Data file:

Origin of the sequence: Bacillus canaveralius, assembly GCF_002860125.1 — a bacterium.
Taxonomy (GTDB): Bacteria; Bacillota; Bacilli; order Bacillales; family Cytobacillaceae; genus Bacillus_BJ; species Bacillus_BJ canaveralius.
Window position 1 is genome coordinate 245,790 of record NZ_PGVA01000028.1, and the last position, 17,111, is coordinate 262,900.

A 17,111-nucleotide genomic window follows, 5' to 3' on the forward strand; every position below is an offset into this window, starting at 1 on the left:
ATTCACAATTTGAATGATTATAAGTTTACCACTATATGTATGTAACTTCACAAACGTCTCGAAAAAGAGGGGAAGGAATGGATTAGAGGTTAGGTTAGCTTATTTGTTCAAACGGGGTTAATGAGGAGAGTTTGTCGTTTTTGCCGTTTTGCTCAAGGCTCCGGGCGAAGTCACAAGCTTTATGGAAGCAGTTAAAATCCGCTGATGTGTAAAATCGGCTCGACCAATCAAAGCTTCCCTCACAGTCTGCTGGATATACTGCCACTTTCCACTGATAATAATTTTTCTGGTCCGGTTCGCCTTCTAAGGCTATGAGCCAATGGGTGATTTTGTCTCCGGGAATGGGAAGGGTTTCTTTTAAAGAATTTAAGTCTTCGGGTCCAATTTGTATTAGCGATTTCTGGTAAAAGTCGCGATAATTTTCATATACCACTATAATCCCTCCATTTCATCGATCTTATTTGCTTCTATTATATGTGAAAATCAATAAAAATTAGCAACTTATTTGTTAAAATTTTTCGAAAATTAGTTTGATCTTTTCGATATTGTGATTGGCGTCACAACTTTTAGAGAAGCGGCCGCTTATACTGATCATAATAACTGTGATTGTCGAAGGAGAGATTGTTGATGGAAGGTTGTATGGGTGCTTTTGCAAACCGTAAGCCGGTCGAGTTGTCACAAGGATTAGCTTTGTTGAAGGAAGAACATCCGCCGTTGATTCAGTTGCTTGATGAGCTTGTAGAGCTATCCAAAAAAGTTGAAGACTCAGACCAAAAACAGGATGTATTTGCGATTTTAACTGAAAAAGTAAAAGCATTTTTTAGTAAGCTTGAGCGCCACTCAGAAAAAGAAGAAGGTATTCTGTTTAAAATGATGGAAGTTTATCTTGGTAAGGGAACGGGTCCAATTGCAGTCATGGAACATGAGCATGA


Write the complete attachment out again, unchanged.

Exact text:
Origin of the sequence: Bacillus canaveralius, assembly GCF_002860125.1 — a bacterium.
Taxonomy (GTDB): Bacteria; Bacillota; Bacilli; order Bacillales; family Cytobacillaceae; genus Bacillus_BJ; species Bacillus_BJ canaveralius.
Window position 1 is genome coordinate 245,790 of record NZ_PGVA01000028.1, and the last position, 17,111, is coordinate 262,900.

A 17,111-nucleotide genomic window follows, 5' to 3' on the forward strand; every position below is an offset into this window, starting at 1 on the left:
ATTCACAATTTGAATGATTATAAGTTTACCACTATATGTATGTAACTTCACAAACGTCTCGAAAAAGAGGGGAAGGAATGGATTAGAGGTTAGGTTAGCTTATTTGTTCAAACGGGGTTAATGAGGAGAGTTTGTCGTTTTTGCCGTTTTGCTCAAGGCTCCGGGCGAAGTCACAAGCTTTATGGAAGCAGTTAAAATCCGCTGATGTGTAAAATCGGCTCGACCAATCAAAGCTTCCCTCACAGTCTGCTGGATATACTGCCACTTTCCACTGATAATAATTTTTCTGGTCCGGTTCGCCTTCTAAGGCTATGAGCCAATGGGTGATTTTGTCTCCGGGAATGGGAAGGGTTTCTTTTAAAGAATTTAAGTCTTCGGGTCCAATTTGTATTAGCGATTTCTGGTAAAAGTCGCGATAATTTTCATATACCACTATAATCCCTCCATTTCATCGATCTTATTTGCTTCTATTATATGTGAAAATCAATAAAAATTAGCAACTTATTTGTTAAAATTTTTCGAAAATTAGTTTGATCTTTTCGATATTGTGATTGGCGTCACAACTTTTAGAGAAGCGGCCGCTTATACTGATCATAATAACTGTGATTGTCGAAGGAGAGATTGTTGATGGAAGGTTGTATGGGTGCTTTTGCAAACCGTAAGCCGGTCGAGTTGTCACAAGGATTAGCTTTGTTGAAGGAAGAACATCCGCCGTTGATTCAGTTGCTTGATGAGCTTGTAGAGCTATCCAAAAAAGTTGAAGACTCAGACCAAAAACAGGATGTATTTGCGATTTTAACTGAAAAAGTAAAAGCATTTTTTAGTAAGCTTGAGCGCCACTCAGAAAAAGAAGAAGGTATTCTGTTTAAAATGATGGAAGTTTATCTTGGTAAGGGAACGGGTCCAATTGCAGTCATGGAACATGAGCATGA